BLAINE — A Canadian man got a faceful of pepper spray at the Pacific Highway border crossing Monday because, he says, he insisted that a border inspector say "please."
BLAINE — A Canadian man got a faceful of pepper spray at the Pacific Highway border crossing Monday, March 2, because, he says, he insisted that a border inspector say “please.”
Desiderio Fortunato, 54, is a Canadian citizen who was born in Portugal. As he sees it, border inspectors should be role models who live up to the pledges of goodwill posted on signs on both sides of the border.
But Mike Milne, U.S. Customs and Border Protection spokesman, said the incident illustrates the importance of obeying lawful orders from uniformed officers, on the border or anywhere else.
Fortunato lives in Coquitlam and crosses the border two or three times a week to visit his second home in Blaine. Most of the time, he said, inspectors are courteous. But on Monday, when he attempted to cross into the U.S. shortly after noon, things were different.
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“This gentleman was very aggressive to me,” Fortunato said.
As Fortunato described it, the inspector ordered him to turn off his car in what Fortunato thought was a rude way.
“What I just requested was the word ‘please,”‘ Fortunato said. “He repeated it (the order) three times and I repeated three times the word ‘please.’ … He told me, ‘Turn the car off or else I’m going to spray you.”‘
Fortunato figured the officer wouldn’t make good on the threat, since he wasn’t being abusive or threatening to the officer.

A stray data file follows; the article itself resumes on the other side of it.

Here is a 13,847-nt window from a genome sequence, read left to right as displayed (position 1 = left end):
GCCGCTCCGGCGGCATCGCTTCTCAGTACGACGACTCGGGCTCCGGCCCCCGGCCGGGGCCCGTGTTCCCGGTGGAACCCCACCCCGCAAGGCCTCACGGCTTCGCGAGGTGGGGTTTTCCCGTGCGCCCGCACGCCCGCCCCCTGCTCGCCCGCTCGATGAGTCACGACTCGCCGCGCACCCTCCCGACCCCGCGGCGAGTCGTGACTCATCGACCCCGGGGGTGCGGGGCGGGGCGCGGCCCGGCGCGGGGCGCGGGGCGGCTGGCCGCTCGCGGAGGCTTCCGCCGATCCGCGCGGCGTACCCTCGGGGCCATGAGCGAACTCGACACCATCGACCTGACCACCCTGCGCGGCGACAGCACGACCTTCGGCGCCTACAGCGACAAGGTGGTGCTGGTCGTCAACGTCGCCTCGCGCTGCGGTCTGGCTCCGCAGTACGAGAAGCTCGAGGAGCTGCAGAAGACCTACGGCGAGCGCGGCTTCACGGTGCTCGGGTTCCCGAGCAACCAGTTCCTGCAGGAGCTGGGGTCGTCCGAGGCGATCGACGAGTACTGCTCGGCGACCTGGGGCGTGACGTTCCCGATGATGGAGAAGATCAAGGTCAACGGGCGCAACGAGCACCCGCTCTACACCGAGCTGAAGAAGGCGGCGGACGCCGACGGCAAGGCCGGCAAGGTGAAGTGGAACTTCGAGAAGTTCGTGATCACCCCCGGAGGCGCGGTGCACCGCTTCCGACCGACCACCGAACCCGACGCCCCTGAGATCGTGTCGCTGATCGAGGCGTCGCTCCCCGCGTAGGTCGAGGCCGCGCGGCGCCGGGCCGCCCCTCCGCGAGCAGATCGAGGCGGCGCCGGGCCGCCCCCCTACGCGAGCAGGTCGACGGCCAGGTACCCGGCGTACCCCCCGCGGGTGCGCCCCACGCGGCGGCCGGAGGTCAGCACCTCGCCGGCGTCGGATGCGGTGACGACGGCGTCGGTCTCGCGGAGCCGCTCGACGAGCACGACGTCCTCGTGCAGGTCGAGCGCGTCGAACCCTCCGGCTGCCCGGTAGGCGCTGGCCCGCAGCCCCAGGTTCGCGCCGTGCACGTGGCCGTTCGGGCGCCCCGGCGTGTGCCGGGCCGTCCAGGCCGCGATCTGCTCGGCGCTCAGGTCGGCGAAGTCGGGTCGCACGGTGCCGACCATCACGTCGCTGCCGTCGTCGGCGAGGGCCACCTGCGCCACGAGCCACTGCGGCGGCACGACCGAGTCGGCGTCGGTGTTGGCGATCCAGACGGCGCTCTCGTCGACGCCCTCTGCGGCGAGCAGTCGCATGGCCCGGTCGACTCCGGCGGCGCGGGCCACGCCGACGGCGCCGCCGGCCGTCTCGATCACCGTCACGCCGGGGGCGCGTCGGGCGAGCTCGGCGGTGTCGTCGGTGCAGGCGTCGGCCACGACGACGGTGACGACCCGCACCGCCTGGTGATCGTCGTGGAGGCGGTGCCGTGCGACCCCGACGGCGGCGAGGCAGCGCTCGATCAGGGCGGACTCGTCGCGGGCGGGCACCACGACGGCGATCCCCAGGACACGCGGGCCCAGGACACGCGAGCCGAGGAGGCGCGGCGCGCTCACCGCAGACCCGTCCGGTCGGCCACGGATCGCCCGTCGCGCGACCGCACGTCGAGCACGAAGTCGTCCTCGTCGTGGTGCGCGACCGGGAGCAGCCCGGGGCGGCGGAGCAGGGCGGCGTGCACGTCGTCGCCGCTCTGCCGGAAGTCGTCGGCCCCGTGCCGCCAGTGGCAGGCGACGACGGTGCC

He said the officer sprayed him “right in the face, a foot or two from me. I was stunned. … I was partially blind, in pain. Then he opened the door and grabbed me by my neck.”
Other officers came to assist, and Fortunato found himself lying facedown, handcuffed. He said he was taken to a holding area and detained for about three hours.
Milne said privacy regulations kept him from offering specifics about Fortunato’s case. But he said border agents are trained and retrained in both courtesy and appropriate use of force.
At the first sign something may be amiss, Milne said inspectors routinely order the driver to shut off the car, rather than give the person a chance to zoom off and endanger someone.
“It’s a lawful verbal command,” Milne said. “The obligation in this situation is on the traveler to obey those commands.”
Milne said every border crossing is equipped with audio and video monitoring, and recordings of the Fortunato incident have already been sent to both the Seattle regional CBP office and Washington, D.C., headquarters for review. That happens whenever officers use some level of force.
Fortunato said he too would like to review the video.
“Maybe my body language or something that I’m not aware of triggered that, and I would like to know,” he said. “I could learn and they could learn.”